If I were to investigate the priesthood


#1

The main drawbacks that I would be terrified of, would be:

A) Not being accepted

B) Telling the quite bitter-towards-catholicism parents

C) Going through years of the seminary then being told 'You're not called'.

Anyone else who is discerning a vocation scared of these things?


#2

Some time ago, I was. In a sense, it still lingers in the back of my mind. However, remember and get to grips with what a vocation really is. I mean, what it really, really is. How to do this is through prayer first and foremost, and then through reading and understanding. For me personally, reading the Gospels made me understand my vocation. Remember that we all have a vocation - married, single life, priesthood, religious life. The joy is finding out what God wants from you. This is what discernment is about. A vocation is “doing God’s will”. In an etymological sense, it is the “calling” of God.

What I am trying to say is this: I sincerely believe that if you are afraid, you must re-asses and ponder over your vocation and discernment. Christ brings joy, and peace. Which is not to say you won’t be nervous, apprehensive or slightly scared. But there exists an inner joy and peace which is what a vocation is actually bringing about: that state of the soul which is the never-ending “Yes!” to Jesus Christ. Do not be afraid. When you are discerning, I mean, really discerning, and when you understand a vocation, you understand that Christ is calling us and all we need to do is say yes and He will guide us. Not passively, mind you. He guides, and we, in joy and obediance, follow Him and do His will. So there isn’t discomfort or fear. There is only Christ. Complete and utter commitment to Christ in whatever He wants.

With this in mind…

A) Not being accepted

You might be, you might not be. Not the end of the world, but only the beginning if you are truly discerning God’s will. For me, I believe I am called to the religious life. If the Transalpine Redemptorists (F.Ss.R) don’t accept me, I will accept this perhaps not joyfully but gladly knowing that Christ wants me elsewhere where I can do better work for him.

B) Telling the quite bitter-towards-catholicism parents

I can relate to this. Trust your parents is my advice. Trust them to love you enough. And furthermore, pray to the Holy Family. Things will be fine.

C) Going through years of the seminary then being told ‘You’re not called’.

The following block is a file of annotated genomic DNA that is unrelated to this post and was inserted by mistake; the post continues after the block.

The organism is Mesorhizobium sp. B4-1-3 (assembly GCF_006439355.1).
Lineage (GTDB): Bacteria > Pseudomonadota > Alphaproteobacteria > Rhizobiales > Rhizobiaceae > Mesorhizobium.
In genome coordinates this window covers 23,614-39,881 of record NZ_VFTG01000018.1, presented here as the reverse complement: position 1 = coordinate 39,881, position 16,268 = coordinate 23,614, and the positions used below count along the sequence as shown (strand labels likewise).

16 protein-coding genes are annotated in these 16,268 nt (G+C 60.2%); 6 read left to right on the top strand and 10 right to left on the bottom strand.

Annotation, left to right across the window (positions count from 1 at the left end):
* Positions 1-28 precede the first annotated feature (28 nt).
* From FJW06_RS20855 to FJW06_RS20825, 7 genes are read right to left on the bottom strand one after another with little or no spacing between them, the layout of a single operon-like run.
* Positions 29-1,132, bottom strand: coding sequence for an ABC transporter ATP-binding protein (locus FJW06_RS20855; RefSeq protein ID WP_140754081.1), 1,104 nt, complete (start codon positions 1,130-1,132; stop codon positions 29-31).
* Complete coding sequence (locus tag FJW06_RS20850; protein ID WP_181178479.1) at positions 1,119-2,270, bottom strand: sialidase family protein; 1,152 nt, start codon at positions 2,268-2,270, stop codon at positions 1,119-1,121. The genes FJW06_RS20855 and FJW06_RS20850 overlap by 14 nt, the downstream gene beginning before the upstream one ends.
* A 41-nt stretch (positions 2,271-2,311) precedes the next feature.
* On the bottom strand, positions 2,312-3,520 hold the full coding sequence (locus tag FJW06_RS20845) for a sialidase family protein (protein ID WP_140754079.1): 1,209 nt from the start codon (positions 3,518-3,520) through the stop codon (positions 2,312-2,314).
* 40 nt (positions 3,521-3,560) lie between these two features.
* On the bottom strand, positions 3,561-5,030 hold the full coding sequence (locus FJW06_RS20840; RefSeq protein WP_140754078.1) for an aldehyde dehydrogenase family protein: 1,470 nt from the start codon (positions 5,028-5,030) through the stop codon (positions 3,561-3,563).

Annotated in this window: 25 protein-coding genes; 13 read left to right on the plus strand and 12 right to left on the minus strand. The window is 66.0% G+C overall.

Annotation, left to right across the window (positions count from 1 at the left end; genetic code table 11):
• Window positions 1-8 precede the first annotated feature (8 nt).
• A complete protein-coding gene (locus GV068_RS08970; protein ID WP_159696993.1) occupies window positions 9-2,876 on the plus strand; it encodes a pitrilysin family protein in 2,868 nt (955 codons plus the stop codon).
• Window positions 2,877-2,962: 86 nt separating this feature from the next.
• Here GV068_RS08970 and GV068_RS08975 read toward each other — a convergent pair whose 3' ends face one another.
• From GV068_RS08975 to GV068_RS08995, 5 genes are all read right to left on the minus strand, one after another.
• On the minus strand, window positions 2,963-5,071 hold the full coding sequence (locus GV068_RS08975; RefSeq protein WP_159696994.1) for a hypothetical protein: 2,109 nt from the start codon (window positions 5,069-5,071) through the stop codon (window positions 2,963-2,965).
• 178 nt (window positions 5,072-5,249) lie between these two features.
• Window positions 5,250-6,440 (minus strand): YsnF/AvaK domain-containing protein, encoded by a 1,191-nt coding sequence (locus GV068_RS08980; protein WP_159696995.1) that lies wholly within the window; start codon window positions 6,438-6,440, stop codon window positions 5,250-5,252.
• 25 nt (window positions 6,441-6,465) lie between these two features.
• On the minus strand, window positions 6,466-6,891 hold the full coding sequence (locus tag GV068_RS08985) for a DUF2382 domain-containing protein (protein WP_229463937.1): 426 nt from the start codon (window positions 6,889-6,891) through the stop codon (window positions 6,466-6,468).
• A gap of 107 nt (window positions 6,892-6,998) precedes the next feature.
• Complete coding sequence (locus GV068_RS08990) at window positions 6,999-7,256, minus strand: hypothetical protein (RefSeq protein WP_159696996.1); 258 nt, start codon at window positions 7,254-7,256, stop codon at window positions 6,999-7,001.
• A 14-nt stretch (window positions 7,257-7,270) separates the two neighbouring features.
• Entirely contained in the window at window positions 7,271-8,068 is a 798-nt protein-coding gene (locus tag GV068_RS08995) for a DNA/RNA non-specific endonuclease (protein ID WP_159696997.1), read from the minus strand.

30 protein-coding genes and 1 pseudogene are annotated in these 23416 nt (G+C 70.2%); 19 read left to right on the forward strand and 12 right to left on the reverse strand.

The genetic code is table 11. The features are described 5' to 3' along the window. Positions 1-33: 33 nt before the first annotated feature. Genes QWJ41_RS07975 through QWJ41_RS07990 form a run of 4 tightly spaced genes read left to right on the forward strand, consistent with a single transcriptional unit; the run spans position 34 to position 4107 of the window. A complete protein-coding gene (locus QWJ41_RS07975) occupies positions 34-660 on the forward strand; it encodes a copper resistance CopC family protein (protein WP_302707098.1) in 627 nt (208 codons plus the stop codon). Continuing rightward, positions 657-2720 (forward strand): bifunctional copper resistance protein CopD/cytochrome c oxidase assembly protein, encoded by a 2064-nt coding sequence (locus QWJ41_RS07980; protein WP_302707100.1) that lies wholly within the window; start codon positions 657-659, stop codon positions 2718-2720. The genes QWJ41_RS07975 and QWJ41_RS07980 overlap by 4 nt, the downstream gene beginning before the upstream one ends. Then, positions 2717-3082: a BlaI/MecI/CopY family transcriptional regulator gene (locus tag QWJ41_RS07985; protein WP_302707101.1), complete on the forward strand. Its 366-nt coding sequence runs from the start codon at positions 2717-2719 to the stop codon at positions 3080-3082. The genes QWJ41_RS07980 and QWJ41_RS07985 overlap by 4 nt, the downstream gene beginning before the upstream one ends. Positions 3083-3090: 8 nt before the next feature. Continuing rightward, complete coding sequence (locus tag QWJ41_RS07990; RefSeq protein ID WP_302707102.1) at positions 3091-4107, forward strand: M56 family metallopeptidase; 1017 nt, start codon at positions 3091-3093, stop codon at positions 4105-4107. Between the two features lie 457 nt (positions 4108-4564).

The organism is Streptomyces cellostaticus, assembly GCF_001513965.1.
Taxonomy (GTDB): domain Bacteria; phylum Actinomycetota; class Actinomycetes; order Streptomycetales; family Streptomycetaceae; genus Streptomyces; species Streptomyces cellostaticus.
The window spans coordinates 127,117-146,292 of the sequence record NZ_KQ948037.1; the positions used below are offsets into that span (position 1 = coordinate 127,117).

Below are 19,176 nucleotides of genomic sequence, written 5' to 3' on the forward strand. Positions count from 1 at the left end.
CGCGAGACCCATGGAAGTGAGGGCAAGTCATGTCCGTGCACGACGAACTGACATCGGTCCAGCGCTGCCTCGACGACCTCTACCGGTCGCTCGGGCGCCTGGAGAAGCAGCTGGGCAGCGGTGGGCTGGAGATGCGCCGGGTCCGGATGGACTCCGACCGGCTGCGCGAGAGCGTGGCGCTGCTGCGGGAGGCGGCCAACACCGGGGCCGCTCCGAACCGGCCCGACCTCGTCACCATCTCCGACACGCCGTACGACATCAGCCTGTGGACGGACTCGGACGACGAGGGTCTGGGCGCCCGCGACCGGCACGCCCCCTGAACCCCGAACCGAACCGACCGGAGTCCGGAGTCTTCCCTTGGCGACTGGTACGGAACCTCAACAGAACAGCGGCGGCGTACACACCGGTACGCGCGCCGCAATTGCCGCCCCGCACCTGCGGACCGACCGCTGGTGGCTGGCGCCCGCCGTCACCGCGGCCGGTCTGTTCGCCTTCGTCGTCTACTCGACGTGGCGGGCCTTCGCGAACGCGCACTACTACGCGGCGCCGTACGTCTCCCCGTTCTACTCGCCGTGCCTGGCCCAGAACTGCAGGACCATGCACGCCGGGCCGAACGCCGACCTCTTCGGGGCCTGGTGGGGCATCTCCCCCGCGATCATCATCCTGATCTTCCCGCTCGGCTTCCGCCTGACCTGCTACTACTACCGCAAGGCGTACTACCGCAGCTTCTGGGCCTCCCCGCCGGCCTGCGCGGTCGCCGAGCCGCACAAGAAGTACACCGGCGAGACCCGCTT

Praise God! Because if this happens, you will know that God is calling you elsewhere and you have an opportunity to serve Christ in the way that He truly wants you to serve Him.


#3

I can relate to 2 out of 3. Parents, and not being accepted. But something happened today, after 3 years of my mom being against me going to Seminary, she finally said she is ok with it. So I am applying for next year, my sophomore year of college, Praise be to Jesus Christ.

It use to be that everytime I would mention it she would get so bitter. I am the only one in my family that goes to mass regularly.

I do believe it was the power of prayer through the rosary. I am in the middel of a 54 day novena Rosary and I just finished novena 2 out of 6 today.

Now the only question is will I be accepted.

But anyways just keep praying, if it is God’s will there will be a way


#4

A and C are realy the same thing. If you are totally open at the beginning you will either be rejected rather quickly or be pretty sure you have a vocation.

Most of those who try it out and leave, leave in the first few years. I have heard very few stories of the superiors sending people home later. Some decide on their own to leave, or feel inspired in prayer that they are not called but that is totally different.

I have been studying 10 years (4 years of it in ministry) and almosy all those who left either in the first 2 years or in their first year doing ministry (I suspect this 2nd half is a little different for diocesan seminarians).

If you join a religious comunity, you have to take final vows first and if you are on the path to the priesthood, they would only accept you for final vows if they though with a little more school you’d make a good priest.

Hope it helps.

God bless.

In christ,
Br Matthew, LC


#5

A) If you are not accepted, discern. They rejected you for a reason, ask them, and then focus on that. Is it something that you can improve on or change, or is it something fundamental which can't be? The latter means that you should seriously rethink your vocation.
B) At the end of the day, they are your parents. They will want you to be happy. However disappointed they are, time heals all wounds and they might eventually accept it.
C) There is a vocation (religious or otherwise) out there for everyone. We are meant to make mistakes, it is the only way we can learn. Before you enter the seminary, make sure you have a way of making your livelihood if it doesn't work out.

God has plans for you. Trust him. Whether you end up being a priest or not, He has a way of sorting everything out.


#6

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